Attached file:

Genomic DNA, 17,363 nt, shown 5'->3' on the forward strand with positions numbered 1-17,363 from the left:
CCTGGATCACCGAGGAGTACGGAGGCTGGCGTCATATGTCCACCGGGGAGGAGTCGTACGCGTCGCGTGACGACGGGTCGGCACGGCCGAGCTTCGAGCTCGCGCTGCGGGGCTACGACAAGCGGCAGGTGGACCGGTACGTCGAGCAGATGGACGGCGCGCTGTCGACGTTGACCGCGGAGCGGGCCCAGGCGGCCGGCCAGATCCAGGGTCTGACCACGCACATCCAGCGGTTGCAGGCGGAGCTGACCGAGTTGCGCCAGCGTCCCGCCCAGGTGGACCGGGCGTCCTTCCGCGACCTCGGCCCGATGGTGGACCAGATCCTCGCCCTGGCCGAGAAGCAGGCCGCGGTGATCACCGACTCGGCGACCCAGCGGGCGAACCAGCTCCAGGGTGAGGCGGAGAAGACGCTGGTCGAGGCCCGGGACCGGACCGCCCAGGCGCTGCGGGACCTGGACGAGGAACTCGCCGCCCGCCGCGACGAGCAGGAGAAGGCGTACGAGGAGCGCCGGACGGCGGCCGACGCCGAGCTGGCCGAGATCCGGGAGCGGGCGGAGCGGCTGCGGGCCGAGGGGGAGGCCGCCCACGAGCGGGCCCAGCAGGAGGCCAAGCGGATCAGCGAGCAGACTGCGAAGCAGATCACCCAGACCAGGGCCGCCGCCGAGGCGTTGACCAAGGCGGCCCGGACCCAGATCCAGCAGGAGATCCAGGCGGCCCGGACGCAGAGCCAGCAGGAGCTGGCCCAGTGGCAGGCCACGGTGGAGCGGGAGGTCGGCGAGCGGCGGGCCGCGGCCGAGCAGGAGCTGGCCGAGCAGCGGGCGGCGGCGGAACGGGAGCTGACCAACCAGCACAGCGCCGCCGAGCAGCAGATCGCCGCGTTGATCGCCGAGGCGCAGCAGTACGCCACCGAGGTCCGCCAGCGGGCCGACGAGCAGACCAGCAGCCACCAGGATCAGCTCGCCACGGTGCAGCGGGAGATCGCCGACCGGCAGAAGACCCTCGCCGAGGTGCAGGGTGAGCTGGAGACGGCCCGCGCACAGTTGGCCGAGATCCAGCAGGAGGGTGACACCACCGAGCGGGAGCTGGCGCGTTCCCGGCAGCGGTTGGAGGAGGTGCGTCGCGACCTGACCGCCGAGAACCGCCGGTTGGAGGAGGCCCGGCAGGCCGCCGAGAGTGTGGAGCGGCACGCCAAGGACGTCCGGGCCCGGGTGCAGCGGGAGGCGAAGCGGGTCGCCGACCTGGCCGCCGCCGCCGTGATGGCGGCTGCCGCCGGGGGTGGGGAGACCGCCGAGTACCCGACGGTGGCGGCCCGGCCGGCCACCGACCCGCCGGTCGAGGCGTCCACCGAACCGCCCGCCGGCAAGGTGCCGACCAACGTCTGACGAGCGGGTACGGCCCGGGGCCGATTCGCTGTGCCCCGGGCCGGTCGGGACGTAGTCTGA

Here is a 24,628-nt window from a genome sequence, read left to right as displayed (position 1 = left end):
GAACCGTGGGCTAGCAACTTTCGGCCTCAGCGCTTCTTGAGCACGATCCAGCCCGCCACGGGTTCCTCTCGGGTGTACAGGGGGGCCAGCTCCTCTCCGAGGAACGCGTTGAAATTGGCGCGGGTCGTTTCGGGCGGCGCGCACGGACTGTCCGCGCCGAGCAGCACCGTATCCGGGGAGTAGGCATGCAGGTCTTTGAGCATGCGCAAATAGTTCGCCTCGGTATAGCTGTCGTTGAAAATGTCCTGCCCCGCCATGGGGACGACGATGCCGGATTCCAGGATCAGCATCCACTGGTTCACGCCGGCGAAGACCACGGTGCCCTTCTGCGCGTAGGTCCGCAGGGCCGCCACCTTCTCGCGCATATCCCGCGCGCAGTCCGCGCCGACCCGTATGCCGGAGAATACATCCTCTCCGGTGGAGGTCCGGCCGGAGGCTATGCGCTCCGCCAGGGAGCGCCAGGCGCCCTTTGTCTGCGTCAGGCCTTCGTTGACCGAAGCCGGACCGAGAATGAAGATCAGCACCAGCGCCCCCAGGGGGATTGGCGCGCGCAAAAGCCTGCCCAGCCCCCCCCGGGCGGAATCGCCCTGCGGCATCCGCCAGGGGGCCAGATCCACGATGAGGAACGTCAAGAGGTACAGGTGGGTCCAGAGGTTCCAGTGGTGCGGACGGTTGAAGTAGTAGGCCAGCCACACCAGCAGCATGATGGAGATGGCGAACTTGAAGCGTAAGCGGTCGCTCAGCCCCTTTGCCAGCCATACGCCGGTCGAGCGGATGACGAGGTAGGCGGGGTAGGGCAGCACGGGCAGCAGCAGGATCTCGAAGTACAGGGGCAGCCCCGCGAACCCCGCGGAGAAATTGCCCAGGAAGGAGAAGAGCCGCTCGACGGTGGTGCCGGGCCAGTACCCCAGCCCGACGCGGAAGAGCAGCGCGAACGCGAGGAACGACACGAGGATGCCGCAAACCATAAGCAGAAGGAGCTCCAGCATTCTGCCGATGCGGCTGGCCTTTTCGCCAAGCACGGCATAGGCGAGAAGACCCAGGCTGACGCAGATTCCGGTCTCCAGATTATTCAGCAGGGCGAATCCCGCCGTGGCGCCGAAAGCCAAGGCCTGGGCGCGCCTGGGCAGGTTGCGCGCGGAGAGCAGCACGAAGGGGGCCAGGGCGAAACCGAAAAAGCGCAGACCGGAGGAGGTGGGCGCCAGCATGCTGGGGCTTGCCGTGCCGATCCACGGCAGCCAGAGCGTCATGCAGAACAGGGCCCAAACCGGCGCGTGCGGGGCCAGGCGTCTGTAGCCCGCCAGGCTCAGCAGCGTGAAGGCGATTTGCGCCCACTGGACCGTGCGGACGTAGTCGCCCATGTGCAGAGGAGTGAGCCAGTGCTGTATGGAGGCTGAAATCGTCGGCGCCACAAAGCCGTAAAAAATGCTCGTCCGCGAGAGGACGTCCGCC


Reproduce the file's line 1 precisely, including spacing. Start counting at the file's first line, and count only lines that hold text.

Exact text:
Genomic DNA, 17,363 nt, shown 5'->3' on the forward strand with positions numbered 1-17,363 from the left: